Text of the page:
“The Power of Deliverance: Why Nephi Killed Laban,” Ensign, January 2020
For some people, especially those new to the Book of Mormon, a most challenging or unsettling story is Nephi’s slaying of Laban (see 1 Nephi 3–4). Couldn’t Nephi have just taken Laban’s clothes, retrieved the plates, and then left with Zoram?
In the many times I have studied and taught this account, I have pondered why Nephi included it. Surely he understood how hard this would be for others to understand. Couldn’t he have skipped the difficult detail about killing Laban and just said that by the power of God he and his brothers were eventually able to get the plates from him?
It’s important to note that when Nephi began this record, he wrote with hindsight. He had had more than 30 years to ponder the encounter with Laban, and its importance became ever more significant to him. He saw clearly what the Lord had done for his family and why. (See 2 Nephi 5:28.)
In 1 Nephi 1, with a perfect perspective of where he was leading his readers, Nephi explained a major theme for what he was about to write: “But behold, I, Nephi, will show unto you that the tender mercies of the Lord are over all those whom he hath chosen, because of their faith, to make them mighty even unto the power of deliverance” (verse 20; emphasis added).
Ultimately, the particular deliverance I am focusing on was not merely of the plates or of Nephi’s life. Nor was it the deliverance of the Nephite nation alone. Instead, the outcome was something much greater—it was intended to assist in the deliverance of all mankind.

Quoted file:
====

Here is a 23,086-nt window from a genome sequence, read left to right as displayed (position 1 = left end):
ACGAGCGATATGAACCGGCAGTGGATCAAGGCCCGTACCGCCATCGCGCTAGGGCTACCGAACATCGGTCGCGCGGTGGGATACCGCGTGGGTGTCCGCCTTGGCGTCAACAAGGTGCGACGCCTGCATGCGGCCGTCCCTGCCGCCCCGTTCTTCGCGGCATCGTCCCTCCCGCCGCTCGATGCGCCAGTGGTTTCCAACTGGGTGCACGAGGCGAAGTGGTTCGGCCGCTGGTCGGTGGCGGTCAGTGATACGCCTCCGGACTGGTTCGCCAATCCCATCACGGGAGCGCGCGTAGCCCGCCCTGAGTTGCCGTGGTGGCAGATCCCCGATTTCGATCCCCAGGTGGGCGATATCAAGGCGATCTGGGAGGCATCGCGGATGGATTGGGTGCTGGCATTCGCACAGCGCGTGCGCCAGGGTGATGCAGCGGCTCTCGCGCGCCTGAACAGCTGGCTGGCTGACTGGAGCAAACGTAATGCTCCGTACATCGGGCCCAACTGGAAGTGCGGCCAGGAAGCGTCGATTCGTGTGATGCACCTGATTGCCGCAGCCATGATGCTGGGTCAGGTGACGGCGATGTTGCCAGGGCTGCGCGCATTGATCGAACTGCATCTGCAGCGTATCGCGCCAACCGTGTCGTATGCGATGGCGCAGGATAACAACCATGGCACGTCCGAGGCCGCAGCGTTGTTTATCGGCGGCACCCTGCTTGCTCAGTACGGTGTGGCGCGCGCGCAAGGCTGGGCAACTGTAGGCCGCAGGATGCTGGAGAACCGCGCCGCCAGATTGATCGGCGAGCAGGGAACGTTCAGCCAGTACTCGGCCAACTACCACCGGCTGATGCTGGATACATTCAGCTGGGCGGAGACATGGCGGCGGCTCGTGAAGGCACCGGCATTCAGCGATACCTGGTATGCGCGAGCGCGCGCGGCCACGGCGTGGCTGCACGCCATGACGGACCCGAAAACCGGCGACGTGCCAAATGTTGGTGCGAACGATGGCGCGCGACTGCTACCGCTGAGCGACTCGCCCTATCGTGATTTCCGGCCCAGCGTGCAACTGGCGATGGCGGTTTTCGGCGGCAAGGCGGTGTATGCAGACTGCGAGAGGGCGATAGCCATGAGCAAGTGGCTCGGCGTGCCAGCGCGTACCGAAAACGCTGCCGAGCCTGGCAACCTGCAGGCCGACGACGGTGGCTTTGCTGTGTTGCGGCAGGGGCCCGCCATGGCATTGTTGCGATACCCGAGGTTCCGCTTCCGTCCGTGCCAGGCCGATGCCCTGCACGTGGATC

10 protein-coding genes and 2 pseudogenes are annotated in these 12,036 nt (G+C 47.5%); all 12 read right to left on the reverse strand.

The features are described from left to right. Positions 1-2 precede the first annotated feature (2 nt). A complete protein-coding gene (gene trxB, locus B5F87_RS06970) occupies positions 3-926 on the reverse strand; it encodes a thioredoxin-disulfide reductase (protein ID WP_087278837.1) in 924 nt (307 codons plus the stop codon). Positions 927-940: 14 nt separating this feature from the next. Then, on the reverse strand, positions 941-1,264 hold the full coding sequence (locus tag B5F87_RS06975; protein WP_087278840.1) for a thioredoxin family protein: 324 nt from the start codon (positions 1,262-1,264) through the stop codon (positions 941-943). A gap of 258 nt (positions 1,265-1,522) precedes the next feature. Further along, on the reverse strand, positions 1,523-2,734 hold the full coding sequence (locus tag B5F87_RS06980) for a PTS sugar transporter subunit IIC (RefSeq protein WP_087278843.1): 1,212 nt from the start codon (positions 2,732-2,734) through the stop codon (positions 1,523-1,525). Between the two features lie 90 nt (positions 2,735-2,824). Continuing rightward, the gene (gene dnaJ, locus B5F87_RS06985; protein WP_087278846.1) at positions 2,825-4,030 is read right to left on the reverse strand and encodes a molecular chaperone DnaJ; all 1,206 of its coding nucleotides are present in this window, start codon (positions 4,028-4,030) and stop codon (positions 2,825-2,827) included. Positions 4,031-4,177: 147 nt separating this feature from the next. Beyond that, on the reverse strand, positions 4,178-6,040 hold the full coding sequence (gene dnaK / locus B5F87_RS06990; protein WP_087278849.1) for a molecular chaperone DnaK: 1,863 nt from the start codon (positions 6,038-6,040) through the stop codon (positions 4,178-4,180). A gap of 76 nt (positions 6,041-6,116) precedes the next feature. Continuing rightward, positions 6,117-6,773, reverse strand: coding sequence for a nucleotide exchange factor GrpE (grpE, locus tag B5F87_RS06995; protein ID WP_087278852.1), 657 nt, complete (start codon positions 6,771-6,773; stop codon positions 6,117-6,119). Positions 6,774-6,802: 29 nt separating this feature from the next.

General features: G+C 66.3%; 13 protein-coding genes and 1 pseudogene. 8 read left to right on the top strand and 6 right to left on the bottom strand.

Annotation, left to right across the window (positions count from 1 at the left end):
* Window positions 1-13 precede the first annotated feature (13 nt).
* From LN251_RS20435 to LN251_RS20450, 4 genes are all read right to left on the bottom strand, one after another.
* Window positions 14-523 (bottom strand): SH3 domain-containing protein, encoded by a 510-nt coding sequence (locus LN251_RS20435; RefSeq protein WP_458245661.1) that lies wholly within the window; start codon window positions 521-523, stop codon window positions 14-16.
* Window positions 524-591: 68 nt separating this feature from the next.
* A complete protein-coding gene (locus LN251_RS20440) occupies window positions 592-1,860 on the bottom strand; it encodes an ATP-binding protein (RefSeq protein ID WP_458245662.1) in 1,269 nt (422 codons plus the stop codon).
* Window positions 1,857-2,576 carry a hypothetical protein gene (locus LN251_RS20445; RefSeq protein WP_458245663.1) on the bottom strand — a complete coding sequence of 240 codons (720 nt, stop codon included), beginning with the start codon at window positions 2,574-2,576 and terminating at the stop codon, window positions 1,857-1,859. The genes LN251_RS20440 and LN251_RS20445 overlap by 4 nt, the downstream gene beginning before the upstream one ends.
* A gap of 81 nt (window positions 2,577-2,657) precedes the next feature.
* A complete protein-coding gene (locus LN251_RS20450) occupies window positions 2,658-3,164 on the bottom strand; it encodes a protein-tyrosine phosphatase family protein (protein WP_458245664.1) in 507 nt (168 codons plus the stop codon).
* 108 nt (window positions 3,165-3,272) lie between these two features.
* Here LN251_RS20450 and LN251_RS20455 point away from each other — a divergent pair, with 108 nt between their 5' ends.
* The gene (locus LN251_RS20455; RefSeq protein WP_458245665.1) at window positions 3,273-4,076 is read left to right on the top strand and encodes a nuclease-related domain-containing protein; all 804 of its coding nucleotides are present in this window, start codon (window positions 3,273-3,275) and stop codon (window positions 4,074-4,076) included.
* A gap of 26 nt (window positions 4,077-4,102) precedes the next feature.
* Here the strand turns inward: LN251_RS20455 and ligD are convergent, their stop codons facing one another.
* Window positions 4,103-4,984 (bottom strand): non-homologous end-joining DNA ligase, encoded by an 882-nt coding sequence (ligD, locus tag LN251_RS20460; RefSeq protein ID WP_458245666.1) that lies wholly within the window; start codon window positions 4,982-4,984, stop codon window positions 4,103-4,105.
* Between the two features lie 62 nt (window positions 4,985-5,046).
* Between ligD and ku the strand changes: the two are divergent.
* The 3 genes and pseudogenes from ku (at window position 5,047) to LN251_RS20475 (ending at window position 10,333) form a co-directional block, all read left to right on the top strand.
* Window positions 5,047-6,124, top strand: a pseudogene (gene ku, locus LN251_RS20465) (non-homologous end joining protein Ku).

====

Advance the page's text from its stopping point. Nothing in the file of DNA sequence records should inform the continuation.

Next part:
To put this story in context, we need to review the events that led up to it.
The Lord had commanded Lehi to send his sons back to Jerusalem to obtain the plates of brass (see 1 Nephi 3:2–4). It would not be easy. The deliverance of these plates would be a true test of their faith.
When Nephi and his brothers arrived outside Jerusalem, they cast lots to determine who would approach Laban first.1 The lot fell to Laman, who went to Laban’s house and asked for the plates. But Laban called Laman a robber and threatened to kill him. Laman fled and told his brothers what Laban had done. Despite the setback, Nephi persuaded them to continue their mission. (See 1 Nephi 3:10–21.)
For their second attempt, they decided to retrieve their father’s riches to bargain for the plates. When they arrived at Laban’s house, he again showed his corrupt nature by stealing their precious things and trying to kill them. The brothers fled and hid. (See 1 Nephi 3:22–27.)